Matt Hale


Recent comments by the American Biogas Council (ABC) on the first Renewable Volume Obligations (RVOs) for the Renewable Fuel Standard (RFS) for 2020, 2021 and 2022 show that the Unites States is finally recognizing the huge potential that anaerobic digestion and biogas has to contribute to a renewable, low carbon economy.

Although the final fuel volumes set out by the Environmental Protection Agency (EPA) may be disappointing and lower than the industry was expecting, there ABC statement contains much to be positive about, not least the high levels of investment and growth in the American biogas sector. According to the ABC, ‘new renewable natural gas (RNG) projects have increased by 47% in the last year, on—farm projects have increased by 21%; and major companies have announced investments in new RNG projects totaling over $2B – twice the industry’s total investment in 2020.’

This level of investment provides a clear message about the technology and it’s potential. However, it is important with the focus on the production of RNG not to forget about the other output of anaerobic digestion – the production of digestate. Frequently in the U.S. digestate has been viewed as an after-thought and frequently used as livestock bedding. However, such an approach greatly underestimates the environmental and financial benefits that digestate has when used as a high-quality biofertilizer and soil conditioner for crop production.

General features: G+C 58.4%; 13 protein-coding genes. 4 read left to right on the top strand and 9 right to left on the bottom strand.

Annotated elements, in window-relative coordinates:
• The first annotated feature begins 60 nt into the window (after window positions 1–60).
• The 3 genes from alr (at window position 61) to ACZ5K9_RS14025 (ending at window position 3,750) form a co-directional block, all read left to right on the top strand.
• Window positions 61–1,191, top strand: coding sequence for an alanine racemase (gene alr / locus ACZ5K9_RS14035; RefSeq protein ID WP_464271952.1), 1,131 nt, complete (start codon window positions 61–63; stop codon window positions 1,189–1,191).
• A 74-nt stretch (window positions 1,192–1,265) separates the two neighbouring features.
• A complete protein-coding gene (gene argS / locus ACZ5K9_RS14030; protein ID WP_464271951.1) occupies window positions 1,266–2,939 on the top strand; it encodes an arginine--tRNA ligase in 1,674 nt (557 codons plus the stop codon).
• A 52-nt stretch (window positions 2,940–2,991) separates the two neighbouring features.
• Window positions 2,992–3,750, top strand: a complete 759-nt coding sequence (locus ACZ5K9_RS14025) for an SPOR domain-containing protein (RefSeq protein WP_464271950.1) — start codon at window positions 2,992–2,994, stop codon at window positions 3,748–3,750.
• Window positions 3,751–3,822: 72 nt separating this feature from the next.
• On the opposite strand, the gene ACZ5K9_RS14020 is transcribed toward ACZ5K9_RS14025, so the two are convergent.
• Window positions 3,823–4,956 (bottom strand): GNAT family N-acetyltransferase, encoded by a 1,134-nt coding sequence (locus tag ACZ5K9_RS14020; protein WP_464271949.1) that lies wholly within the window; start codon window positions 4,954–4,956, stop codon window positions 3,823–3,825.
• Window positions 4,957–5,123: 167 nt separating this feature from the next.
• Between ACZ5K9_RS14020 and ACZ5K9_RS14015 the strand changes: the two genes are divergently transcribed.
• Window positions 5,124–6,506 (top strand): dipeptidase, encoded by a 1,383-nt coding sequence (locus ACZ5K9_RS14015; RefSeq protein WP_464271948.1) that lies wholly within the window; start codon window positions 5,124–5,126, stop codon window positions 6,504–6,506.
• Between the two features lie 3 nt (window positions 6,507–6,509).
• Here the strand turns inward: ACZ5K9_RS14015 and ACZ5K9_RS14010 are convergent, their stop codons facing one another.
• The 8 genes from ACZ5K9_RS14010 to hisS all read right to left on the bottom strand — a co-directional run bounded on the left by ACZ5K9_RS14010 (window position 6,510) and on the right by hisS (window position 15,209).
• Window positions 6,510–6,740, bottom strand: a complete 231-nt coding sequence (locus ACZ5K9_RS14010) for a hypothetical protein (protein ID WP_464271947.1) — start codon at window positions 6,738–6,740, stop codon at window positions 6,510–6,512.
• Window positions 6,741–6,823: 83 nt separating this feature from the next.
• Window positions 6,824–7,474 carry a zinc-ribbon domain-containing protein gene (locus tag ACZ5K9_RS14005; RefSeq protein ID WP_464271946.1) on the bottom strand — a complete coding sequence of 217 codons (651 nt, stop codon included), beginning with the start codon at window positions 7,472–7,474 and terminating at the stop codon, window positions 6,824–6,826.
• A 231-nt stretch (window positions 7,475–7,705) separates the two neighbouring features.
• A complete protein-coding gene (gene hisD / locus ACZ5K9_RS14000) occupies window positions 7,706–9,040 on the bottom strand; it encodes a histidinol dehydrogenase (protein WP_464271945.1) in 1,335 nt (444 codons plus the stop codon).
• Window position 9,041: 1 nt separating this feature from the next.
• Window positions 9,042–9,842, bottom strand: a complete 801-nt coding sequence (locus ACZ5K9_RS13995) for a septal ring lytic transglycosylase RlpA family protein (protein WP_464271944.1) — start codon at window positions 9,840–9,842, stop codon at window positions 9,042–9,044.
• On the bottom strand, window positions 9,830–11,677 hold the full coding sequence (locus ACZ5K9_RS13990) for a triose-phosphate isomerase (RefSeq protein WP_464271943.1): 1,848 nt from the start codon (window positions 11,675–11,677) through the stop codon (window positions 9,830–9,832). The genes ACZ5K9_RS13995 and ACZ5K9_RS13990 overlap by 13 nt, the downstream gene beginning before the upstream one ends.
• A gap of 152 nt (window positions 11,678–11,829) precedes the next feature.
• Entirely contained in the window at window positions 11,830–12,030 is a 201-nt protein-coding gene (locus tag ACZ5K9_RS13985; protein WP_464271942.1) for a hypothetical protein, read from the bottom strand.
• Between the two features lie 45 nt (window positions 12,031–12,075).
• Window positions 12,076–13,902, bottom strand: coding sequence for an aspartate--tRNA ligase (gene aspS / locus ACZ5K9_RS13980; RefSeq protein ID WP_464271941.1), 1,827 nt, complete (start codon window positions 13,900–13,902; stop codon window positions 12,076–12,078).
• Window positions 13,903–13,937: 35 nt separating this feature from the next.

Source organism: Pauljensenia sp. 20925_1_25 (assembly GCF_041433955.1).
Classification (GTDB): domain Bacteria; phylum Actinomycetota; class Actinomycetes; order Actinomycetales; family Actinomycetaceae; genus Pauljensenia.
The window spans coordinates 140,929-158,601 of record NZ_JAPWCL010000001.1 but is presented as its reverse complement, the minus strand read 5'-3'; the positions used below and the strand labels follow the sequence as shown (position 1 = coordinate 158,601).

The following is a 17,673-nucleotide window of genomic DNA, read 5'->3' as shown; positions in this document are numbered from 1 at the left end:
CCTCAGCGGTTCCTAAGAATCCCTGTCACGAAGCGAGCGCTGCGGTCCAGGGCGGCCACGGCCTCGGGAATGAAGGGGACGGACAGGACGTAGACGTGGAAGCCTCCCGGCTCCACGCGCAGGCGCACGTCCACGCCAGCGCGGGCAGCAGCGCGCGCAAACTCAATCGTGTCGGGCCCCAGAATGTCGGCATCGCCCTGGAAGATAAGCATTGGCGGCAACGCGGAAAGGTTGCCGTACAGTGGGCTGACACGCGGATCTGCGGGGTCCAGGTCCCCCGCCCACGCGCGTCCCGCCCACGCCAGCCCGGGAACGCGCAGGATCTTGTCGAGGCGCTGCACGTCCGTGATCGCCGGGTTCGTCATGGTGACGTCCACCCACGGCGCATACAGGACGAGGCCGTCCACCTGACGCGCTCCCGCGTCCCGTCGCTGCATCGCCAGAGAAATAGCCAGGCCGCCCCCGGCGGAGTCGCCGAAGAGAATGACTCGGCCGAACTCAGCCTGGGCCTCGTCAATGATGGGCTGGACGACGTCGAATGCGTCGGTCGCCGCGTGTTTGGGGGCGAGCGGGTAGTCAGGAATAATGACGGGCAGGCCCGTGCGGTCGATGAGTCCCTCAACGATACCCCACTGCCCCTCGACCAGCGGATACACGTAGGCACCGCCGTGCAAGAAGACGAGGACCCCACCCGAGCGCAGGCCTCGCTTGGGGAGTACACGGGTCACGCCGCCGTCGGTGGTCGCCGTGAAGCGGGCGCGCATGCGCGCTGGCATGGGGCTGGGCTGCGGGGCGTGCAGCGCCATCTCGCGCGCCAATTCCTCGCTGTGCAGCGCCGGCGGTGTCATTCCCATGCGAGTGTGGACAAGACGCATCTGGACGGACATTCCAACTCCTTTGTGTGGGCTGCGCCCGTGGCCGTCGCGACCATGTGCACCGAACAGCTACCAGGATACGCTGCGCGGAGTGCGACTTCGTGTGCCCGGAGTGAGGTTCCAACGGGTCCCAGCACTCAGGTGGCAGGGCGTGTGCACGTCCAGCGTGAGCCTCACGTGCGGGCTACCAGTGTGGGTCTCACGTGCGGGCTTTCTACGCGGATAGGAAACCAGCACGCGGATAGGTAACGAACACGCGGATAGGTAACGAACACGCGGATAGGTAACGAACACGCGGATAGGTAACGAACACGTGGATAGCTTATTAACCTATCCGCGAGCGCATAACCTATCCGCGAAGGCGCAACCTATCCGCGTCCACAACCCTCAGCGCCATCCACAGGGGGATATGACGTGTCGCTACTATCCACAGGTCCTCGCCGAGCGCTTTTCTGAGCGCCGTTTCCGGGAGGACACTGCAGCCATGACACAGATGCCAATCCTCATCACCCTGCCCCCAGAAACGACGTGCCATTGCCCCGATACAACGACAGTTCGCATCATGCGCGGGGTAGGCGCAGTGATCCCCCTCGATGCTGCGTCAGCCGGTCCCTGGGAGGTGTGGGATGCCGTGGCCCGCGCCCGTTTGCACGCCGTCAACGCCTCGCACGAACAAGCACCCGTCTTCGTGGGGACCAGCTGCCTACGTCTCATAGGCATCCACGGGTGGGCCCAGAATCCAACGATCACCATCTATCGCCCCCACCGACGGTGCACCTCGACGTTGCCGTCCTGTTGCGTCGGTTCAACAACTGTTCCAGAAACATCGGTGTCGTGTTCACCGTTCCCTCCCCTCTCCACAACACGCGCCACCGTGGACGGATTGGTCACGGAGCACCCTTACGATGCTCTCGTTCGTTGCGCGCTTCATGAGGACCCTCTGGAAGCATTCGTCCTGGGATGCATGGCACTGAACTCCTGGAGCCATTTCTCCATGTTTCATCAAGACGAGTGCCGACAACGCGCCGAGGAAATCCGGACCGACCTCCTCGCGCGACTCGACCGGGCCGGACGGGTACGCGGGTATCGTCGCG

The use of digestate as a sustainable biological fertilizer can be improved with pasteurization to prevent the spread of pathogens, weed seeds and crop diseases. One of the most energy-and cost-efficient methods to pasteurize digestate is the HRS Digestate Pasteurization System (DPS), which is based on heat exchangers rather than tanks with heating jackets. Using heat exchangers means that effective digestate pasteurization is possible using surplus heat while allowing additional thermal regeneration levels of up to 60%.

The standard 3-tank DPS provides continuous pasteurization, with one tank being pasteurized while one is filling, and another being emptied. The DPS uses a double-tube heat exchanger to heat the digestate to 75 °C above the required pasteurization temperature. This allows for variation in the sludge consistency and its incoming temperature, making sure that the digestate is always properly pasteurized. The tanks can also be used individually, for example to allow for routine maintenance.

Another system to improve the management and handling of digestate is the HRS Digestate Concentration System (DCS), which uses patented technology to reduce the volume of liquid digestate up to 90%, raising the concentration of total solids to 20% solids while also maximizing the nutrient content, using heat from the AD plant’s CHP engine. Lower water content also means reduced transport costs and field traffic, bringing further benefits in terms of reduced compaction caused by the application of the digestate to land.

Another benefit of the DCS is odor and ammonia control, which helps increase the nutrient content of the digestate. The high temperatures and vacuum conditions needed to concentrate digestate can cause the release of ammonia, largely responsible for the odors associated with digestate. The DCS overcomes this by acid-dosing the digestate with sulfuric acid, thereby decreasing the pH levels. This turns the ammonia into ammonium sulfate, which is not only less odorous, but is also an ideal crop nutrient.

Matt Hale is International Sales & Marketing Director for HRS Heat Exchangers. For more information, visit